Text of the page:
Both car and truck drivers alike are debating whether a customized monster-style truck involved in a deadly accident should have on the road in the first place.
Eric Crutchfield was behind the wheel early Thursday morning when the silver F-250 struck and killed 23-year-old Kasey McKenzie in the parking lot of a strip club.
Witnesses say McKenzie was crossing the lot on foot and had just stepped in front of Crutchfield's parking space when he put the truck in gear. Although the two right tires rolled over the woman's body, 27-year-old Crutchfield told police he never saw -- or felt -- a thing.
The unusual accident has sparked arguments over whether heavily customized "lifted" trucks belong on the road.
Debate raged in internet chat rooms about drivers' visibility and handling issues.
In Texas, there are few rules restricting customized vehicles. According to the Department of Public Safety, the maximum height of any vehicle and its load may be no more than 14 feet.
However, laws about headlamps, tail lamps, and rear reflectors are specific:
"Every head lamp upon every motor vehicle shall be located at a height of not more than 54 inches nor less than 24 inches to be measured from the center of such lamp to the level ground upon which the vehicle stands when such vehicle is without a load," according to the DPS Vehicle Inspection FAQ section.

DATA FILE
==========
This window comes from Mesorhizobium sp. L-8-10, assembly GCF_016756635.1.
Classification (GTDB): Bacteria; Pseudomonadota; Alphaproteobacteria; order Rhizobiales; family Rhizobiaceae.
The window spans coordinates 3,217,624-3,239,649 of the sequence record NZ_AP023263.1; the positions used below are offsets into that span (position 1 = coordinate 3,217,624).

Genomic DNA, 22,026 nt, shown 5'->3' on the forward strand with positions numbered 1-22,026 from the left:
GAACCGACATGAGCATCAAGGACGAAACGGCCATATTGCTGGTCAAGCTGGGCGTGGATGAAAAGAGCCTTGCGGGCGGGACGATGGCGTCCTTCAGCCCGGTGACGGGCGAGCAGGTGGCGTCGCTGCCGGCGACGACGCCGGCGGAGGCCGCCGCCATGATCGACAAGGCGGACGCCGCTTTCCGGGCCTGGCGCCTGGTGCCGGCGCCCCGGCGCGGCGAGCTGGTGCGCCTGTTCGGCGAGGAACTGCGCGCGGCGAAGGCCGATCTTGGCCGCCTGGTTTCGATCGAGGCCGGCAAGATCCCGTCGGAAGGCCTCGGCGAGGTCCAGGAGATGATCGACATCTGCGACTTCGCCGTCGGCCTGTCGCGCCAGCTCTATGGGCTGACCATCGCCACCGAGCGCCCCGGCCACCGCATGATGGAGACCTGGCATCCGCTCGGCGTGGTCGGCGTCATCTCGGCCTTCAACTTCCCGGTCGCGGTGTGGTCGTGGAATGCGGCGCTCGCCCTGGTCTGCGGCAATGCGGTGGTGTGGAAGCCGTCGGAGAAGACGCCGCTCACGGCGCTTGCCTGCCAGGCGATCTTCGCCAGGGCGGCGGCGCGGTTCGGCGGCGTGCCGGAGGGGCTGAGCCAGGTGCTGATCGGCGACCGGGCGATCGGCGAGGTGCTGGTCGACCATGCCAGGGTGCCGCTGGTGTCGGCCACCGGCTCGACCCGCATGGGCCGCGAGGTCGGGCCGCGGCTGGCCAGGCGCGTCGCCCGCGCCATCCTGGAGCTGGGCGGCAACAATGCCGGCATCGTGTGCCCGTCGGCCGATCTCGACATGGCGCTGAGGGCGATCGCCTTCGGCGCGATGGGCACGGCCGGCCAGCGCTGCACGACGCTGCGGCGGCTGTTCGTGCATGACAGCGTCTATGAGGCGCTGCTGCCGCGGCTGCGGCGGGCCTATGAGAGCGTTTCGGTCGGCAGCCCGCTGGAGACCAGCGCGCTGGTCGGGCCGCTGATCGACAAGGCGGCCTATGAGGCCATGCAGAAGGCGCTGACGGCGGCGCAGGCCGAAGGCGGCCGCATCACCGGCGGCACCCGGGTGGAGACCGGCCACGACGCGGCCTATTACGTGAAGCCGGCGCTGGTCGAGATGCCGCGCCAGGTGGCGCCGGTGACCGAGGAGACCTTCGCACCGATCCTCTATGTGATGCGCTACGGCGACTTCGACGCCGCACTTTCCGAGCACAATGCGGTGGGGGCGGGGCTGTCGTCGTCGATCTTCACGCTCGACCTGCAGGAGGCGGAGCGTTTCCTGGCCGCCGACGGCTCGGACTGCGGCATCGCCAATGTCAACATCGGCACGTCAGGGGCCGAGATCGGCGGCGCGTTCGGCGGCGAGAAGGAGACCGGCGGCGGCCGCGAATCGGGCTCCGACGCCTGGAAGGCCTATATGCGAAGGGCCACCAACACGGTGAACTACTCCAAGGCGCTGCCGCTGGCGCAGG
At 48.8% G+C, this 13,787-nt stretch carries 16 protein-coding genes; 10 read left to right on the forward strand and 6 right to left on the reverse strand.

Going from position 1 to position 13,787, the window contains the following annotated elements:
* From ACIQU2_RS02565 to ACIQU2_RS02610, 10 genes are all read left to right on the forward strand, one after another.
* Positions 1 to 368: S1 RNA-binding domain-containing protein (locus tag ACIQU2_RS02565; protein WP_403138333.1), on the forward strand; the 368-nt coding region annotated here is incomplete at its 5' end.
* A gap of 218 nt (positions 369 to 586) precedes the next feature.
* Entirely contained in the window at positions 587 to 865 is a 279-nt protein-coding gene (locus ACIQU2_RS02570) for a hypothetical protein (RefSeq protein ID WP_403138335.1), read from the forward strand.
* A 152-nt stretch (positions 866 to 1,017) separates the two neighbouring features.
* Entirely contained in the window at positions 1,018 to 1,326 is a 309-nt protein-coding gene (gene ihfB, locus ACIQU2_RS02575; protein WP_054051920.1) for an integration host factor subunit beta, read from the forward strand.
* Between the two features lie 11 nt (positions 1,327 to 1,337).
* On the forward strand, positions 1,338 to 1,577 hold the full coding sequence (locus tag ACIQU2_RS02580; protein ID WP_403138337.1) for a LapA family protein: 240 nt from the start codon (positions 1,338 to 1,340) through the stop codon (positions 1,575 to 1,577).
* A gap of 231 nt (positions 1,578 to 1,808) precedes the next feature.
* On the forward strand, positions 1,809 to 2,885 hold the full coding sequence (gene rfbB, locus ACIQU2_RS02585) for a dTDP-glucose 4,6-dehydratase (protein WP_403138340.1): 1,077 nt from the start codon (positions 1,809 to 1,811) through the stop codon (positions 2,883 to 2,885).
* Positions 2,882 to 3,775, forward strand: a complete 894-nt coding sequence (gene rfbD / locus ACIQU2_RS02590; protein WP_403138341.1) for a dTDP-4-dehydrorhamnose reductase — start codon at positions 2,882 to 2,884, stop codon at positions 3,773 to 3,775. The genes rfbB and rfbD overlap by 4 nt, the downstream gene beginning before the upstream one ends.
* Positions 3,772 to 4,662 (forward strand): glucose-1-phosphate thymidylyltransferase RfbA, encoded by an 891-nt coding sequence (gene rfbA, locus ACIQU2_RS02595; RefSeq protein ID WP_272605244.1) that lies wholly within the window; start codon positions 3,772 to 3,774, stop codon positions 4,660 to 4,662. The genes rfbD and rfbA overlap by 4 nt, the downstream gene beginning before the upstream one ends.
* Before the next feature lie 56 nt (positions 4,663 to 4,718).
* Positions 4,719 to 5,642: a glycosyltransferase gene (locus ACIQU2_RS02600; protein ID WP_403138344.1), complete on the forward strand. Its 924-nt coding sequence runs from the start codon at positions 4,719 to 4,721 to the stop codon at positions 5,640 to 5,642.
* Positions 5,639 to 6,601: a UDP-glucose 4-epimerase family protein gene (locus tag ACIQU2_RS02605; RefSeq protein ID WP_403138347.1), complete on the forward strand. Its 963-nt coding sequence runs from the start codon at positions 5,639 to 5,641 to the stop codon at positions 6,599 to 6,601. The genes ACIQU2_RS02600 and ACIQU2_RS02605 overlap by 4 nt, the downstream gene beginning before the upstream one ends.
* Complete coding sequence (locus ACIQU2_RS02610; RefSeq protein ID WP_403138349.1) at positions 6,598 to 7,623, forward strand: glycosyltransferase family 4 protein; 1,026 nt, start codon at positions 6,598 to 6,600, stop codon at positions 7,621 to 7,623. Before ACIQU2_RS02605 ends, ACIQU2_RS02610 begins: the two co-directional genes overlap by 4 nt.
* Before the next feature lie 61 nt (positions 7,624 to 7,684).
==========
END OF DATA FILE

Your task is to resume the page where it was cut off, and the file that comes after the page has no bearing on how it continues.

On Crutchfield's Ford, the factory headlights were higher than a 6-foot (70-inch) man.
There were after-market headlights also on the truck, about 25 inches lower. A source close to the investigation told FOX 4's James Rose that the truck was not street-legal in Texas.
The truck had a license plate from Oklahoma, where the laws regarding vehicle height and headlight placement are the same as Texas.
On Friday, Crutchfield remained in jail in lieu of $100,000 bond on a charge of intoxication manslaughter.
KDFW FOX 4
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